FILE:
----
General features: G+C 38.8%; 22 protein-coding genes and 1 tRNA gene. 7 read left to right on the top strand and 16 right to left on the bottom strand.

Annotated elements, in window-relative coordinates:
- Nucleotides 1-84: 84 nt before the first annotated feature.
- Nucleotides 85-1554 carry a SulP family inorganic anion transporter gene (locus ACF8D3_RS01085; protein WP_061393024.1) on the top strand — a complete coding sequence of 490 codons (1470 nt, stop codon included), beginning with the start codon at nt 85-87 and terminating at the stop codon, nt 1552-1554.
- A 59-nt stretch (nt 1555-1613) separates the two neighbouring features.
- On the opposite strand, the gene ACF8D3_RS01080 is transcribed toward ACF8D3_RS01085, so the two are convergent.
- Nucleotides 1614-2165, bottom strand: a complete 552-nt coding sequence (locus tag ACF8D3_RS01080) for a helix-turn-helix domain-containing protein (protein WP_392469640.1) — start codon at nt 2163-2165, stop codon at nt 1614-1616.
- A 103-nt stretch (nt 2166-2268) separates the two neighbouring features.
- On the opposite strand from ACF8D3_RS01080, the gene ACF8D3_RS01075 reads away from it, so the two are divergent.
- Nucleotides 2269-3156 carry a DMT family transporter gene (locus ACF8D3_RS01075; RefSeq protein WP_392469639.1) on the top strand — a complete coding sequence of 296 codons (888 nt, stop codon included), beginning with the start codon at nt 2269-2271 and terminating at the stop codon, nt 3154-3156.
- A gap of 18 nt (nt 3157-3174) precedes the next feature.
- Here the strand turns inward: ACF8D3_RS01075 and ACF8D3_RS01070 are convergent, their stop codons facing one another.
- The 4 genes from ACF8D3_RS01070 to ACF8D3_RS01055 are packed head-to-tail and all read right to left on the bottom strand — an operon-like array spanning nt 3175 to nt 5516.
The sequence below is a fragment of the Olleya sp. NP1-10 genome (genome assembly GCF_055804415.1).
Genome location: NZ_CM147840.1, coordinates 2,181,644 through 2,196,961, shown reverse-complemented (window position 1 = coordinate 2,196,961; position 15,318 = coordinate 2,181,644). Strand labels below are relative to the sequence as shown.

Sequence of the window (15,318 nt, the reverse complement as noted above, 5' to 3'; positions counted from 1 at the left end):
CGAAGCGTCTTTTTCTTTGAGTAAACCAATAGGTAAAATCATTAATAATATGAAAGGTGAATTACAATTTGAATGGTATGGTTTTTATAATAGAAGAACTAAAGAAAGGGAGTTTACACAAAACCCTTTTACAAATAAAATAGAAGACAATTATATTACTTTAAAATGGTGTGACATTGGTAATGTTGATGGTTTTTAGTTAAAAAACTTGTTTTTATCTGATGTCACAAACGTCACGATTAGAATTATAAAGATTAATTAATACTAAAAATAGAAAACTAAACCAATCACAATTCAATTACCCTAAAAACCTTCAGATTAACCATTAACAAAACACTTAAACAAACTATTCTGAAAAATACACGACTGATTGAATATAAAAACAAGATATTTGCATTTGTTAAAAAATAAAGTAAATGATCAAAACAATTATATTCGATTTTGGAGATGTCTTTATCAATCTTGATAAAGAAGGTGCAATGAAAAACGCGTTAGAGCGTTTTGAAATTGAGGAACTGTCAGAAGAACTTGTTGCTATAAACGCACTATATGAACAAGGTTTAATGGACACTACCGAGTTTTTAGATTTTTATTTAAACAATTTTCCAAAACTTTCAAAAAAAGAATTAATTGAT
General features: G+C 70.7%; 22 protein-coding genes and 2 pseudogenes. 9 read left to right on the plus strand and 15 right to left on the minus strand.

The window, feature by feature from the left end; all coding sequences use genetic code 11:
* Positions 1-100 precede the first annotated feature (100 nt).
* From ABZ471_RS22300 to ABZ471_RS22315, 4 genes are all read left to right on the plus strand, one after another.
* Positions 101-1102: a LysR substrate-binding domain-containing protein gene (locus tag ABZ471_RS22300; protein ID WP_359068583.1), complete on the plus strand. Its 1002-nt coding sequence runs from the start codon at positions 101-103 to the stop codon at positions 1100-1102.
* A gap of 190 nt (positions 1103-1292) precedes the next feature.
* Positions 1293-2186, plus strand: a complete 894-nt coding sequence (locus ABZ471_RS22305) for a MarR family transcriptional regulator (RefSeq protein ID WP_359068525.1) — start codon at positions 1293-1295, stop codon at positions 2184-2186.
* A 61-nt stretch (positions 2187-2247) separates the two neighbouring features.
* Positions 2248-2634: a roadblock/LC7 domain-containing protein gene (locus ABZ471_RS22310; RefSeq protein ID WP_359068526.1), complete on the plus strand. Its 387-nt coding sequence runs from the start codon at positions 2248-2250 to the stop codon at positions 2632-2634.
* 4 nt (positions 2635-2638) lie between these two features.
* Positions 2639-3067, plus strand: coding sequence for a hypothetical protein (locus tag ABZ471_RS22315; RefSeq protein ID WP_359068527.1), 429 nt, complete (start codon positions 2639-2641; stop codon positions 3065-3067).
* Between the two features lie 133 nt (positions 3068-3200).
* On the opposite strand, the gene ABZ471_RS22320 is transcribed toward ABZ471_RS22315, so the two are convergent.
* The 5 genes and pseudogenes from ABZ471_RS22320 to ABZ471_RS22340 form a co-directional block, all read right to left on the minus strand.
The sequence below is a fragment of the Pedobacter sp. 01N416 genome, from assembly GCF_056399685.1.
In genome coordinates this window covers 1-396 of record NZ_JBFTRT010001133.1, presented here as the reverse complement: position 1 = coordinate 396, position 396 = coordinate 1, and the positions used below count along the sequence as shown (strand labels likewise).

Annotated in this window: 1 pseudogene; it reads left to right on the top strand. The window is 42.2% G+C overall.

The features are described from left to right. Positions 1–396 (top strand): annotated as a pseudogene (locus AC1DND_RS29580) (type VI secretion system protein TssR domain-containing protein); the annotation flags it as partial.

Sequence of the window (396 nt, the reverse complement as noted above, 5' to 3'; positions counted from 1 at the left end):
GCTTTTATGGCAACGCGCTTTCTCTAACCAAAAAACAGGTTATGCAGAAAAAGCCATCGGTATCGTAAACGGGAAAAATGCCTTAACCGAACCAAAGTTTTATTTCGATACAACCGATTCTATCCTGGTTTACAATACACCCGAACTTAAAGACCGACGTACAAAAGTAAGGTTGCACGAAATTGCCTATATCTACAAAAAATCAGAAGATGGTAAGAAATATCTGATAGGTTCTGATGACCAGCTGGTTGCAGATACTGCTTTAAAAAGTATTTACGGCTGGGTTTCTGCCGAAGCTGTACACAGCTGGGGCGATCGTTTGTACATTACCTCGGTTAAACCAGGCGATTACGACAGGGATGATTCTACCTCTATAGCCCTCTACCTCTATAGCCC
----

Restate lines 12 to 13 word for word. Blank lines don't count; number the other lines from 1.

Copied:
- Here the strand turns inward: ACF8D3_RS01075 and ACF8D3_RS01070 are convergent, their stop codons facing one another.
- The 4 genes from ACF8D3_RS01070 to ACF8D3_RS01055 are packed head-to-tail and all read right to left on the bottom strand — an operon-like array spanning nt 3175 to nt 5516.